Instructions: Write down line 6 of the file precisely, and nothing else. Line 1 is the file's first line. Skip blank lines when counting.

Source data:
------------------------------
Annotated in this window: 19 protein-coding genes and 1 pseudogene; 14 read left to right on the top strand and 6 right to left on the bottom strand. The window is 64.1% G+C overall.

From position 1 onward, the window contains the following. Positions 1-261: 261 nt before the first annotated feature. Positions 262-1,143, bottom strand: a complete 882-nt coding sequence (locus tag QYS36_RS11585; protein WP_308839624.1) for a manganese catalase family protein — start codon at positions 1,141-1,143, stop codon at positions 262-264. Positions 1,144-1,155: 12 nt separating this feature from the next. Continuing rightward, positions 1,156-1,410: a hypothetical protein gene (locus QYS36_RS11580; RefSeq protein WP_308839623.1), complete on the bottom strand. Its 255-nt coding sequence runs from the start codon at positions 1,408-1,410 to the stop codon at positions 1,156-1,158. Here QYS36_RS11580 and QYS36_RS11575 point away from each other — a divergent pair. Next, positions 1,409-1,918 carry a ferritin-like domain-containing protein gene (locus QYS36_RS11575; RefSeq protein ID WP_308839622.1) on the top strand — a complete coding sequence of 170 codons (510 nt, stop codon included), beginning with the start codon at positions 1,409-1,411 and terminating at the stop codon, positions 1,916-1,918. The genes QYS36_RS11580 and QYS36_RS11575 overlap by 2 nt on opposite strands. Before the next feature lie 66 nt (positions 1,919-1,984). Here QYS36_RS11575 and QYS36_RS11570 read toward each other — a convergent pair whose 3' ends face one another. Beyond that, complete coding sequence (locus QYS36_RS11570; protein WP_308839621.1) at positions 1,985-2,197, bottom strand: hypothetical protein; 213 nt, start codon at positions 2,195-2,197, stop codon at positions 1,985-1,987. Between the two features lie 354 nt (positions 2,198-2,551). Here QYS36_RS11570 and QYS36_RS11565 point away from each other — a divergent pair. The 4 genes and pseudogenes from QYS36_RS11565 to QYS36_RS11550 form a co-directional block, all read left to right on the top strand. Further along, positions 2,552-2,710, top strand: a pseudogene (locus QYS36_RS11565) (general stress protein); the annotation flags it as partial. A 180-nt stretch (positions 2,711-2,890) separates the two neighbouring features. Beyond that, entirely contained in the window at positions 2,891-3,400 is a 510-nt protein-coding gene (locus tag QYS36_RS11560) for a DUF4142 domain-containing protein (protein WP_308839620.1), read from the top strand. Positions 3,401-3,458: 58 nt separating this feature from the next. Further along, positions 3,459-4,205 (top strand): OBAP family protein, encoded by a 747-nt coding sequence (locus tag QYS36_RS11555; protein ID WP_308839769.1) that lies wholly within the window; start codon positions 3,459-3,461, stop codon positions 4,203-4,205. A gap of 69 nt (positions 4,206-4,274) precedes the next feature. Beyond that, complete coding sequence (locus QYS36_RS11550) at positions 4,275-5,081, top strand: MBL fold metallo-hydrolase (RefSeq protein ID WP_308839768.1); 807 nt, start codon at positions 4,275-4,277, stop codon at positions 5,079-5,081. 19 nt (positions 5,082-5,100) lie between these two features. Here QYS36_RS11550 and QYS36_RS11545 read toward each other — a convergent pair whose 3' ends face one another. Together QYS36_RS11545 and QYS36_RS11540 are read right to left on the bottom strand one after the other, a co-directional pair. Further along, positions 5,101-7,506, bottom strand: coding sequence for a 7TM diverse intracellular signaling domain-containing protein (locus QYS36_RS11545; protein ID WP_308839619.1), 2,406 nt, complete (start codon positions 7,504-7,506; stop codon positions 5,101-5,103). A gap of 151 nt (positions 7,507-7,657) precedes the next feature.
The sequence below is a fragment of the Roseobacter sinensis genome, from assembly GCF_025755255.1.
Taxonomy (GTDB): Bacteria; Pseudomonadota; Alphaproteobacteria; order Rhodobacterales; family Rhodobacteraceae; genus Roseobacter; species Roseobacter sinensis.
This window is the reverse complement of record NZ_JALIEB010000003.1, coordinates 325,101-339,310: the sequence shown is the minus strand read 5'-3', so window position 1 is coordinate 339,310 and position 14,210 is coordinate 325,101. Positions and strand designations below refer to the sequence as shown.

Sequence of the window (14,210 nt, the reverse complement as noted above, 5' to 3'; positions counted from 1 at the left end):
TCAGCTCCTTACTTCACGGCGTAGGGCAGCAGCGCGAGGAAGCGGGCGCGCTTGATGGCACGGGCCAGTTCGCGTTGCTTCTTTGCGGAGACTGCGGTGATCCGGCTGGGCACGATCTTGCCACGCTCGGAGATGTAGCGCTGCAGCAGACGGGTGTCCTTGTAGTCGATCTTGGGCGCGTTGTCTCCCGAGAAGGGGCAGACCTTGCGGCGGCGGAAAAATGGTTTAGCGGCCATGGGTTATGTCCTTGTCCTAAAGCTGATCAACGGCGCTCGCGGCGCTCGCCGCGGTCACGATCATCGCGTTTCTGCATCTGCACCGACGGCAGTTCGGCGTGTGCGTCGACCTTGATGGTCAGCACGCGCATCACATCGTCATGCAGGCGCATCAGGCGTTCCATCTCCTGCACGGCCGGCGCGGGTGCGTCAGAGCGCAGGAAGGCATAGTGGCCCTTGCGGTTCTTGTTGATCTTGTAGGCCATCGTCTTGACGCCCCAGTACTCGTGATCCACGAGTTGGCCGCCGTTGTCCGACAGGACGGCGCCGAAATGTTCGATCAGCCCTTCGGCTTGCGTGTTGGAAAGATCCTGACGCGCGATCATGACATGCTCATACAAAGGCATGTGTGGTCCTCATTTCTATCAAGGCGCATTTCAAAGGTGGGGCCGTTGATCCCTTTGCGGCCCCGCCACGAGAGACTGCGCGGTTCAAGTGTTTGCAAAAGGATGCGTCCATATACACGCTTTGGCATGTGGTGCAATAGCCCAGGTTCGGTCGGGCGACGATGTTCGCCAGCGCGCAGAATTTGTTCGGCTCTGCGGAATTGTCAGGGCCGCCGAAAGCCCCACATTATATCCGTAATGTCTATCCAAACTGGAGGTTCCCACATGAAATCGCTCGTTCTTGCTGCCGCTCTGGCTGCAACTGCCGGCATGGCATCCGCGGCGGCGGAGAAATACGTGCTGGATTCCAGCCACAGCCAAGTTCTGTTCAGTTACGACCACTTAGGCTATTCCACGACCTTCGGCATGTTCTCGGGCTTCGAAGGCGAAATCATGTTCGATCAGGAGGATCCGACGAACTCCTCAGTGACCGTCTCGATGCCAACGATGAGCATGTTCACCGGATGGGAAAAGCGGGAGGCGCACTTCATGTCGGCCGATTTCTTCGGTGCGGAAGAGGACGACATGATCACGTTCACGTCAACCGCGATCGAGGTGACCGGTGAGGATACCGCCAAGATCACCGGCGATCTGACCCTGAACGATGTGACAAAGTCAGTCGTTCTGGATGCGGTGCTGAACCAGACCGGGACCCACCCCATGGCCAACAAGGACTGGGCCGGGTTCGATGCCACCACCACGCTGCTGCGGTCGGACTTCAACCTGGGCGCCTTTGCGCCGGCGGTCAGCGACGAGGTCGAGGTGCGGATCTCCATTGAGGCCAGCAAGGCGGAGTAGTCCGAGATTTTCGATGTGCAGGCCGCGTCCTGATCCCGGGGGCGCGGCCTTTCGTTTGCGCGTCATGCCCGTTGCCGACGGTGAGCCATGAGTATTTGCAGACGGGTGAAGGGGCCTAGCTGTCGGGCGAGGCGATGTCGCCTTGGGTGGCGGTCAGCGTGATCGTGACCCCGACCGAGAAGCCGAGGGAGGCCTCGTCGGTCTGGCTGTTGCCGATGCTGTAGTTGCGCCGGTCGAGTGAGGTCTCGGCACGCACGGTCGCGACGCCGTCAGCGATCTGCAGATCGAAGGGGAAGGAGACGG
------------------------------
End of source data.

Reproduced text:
Sequence of the window (14,210 nt, the reverse complement as noted above, 5' to 3'; positions counted from 1 at the left end):